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Infants of diabetic mothers (IDM) are at increased risk for metabolic complications. Type 1 and some type 2 diabetic patients have elevated levels of ketone bodies acetoacetate (AA) and β-hydroxybutyrate (BHB).
The aim of this study is to examine how hyperketonemia in diabetic mothers affects markers of inflammation and oxidative stress in their offspring.
Blood was obtained from 23 diabetic mothers and 13 healthy mothers, and their infants’ umbilical cords at the delivery. IL-8, MCP-1 and protein carbonyl (protein oxidation) levels were determined by ELISA. U937 human monocyte cell culture was used to examine the effect of AA and BHB on secretion of MCP-1.
There was a significant increase in the levels of AA in cord blood of diabetic mothers compared with cord blood of healthy mothers. A significant increase in the levels of protein oxidation (p<0.05) and MCP-1 levels (p<0.05) were observed in the cord blood of IDMs. The level of MCP-1 significantly correlated (r=0.51, p=0.01) with the concentration of AA in the IDM. In further experiments with cultured monocytes treated with exogenous AA (0-4 mM), a significant increase in MCP-1 secretion was observed with AA but not in BHB-treated monocytes.
Blood levels of AA and MCP-1 are elevated in IDM, which may contribute to the development of the metabolic complications seen in IDM.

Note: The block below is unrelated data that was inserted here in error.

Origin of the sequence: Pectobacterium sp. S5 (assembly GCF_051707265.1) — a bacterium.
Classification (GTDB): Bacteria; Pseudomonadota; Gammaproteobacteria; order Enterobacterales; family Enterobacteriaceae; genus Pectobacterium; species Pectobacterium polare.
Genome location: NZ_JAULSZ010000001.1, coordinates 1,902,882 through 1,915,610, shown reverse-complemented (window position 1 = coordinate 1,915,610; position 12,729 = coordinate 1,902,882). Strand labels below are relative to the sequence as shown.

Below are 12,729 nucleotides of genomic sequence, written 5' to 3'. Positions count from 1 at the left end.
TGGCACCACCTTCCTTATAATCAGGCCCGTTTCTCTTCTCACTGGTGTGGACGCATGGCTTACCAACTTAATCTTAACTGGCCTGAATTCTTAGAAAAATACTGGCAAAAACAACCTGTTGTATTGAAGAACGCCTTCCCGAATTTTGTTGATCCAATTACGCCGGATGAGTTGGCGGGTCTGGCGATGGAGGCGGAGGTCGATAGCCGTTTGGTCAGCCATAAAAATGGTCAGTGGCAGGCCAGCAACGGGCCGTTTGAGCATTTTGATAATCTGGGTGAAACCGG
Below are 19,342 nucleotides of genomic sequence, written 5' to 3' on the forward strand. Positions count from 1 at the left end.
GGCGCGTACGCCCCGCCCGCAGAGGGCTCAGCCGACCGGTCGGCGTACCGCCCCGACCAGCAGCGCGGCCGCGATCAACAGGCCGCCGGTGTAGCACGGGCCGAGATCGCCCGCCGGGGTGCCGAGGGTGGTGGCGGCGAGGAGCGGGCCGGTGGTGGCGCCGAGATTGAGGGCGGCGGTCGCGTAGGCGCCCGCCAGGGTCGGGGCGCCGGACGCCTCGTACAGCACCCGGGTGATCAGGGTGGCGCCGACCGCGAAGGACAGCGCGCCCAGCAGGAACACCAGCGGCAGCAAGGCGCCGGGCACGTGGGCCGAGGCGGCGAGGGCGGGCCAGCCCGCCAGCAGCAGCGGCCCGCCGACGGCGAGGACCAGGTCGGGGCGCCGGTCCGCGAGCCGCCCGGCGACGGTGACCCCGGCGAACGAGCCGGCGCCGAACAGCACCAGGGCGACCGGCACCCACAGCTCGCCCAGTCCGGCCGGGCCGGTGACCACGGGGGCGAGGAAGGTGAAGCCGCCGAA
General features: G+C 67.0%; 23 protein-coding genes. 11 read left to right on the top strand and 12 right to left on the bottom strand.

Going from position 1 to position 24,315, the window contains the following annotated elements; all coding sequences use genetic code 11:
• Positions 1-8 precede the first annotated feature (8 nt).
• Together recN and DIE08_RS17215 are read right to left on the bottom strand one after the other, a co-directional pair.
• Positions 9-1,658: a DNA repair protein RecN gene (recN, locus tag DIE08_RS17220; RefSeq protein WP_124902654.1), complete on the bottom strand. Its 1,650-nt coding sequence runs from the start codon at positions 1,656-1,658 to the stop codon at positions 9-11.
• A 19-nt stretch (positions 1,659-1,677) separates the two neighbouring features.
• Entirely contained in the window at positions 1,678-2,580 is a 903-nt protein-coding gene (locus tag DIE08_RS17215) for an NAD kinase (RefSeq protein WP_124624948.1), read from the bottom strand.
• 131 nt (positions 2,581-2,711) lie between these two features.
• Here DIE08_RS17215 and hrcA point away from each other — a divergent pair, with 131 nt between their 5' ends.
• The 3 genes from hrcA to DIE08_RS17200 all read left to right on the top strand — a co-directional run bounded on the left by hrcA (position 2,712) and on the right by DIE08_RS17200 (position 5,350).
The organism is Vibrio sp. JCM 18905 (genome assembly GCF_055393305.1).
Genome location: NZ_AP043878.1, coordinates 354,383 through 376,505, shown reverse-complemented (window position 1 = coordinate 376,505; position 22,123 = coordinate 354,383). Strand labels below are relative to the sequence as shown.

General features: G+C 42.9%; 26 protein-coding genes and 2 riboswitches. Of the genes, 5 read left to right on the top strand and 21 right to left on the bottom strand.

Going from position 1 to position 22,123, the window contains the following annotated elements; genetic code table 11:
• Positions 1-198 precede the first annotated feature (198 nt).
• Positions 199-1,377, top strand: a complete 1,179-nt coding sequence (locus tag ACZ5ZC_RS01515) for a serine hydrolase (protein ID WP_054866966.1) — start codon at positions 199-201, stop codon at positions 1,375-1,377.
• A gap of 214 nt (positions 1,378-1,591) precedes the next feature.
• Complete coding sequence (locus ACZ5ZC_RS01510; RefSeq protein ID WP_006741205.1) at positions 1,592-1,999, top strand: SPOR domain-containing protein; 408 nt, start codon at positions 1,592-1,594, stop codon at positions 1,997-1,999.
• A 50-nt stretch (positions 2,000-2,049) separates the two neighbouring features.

Maternal hyperglycemia leads to elevated blood glucose levels in the fetus and a metabolically abnormal fetal milieu. This may result in birth defects, spontaneous abortions, macrosomia, asphyxia, respiratory distress syndrome and other metabolic complications [1-3]. Infants of diabetic mothers may be at an increased risk for developing diabetes and/or obesity later in life . Controlling hyperglycemia during pregnancy reduces these complications in their offspring. In addition to hyperglycemia, hyperketonemia also occurs in type 1 and some type 2 diabetic patients . Hyperketonemia can cause increased circulating levels of pro-inflammatory cytokines [5-7]. Vascular inflammation plays an important role in the development of many complications associated with diabetes mellitus during pregnancy and newborn period (8, 9). Even though ketonemia is associated with markers of inflammation in adult diabetic patients [5-7], the effect of ketonemia on the inflammatory markers in infants of diabetic mothers is unknown. Dahlgreen et al. reported that animals exposed prenatally to cytokines in utero can induce gender-specific programming of neuroendocrine regulation with subsequent sequele in adult life . In another study, ketonemia during pregnancy was associated with a lower intelligence quotient in children . Ketone bodies are increased in maternal and fetal plasma of streptozotocin-treated diabetic pregnant ewe . However, no study has examined if cord blood of IDMs have elevated ketone levels. The objective of this study was to examine whether ketone levels are elevated in IDMs and possible effects of hyperketonemia on pro-inflammatory cytokines and oxidative stress markers. This study measured ketone blood levels (acetoacetate,β-hydroxybutyrate), the levels of inflammatory markers (IL-8, MCP-1) and protein oxidation in diabetic mothers and healthy mothers (controls) as well as in the blood from umbilical cords of their respective infants at the time of delivery.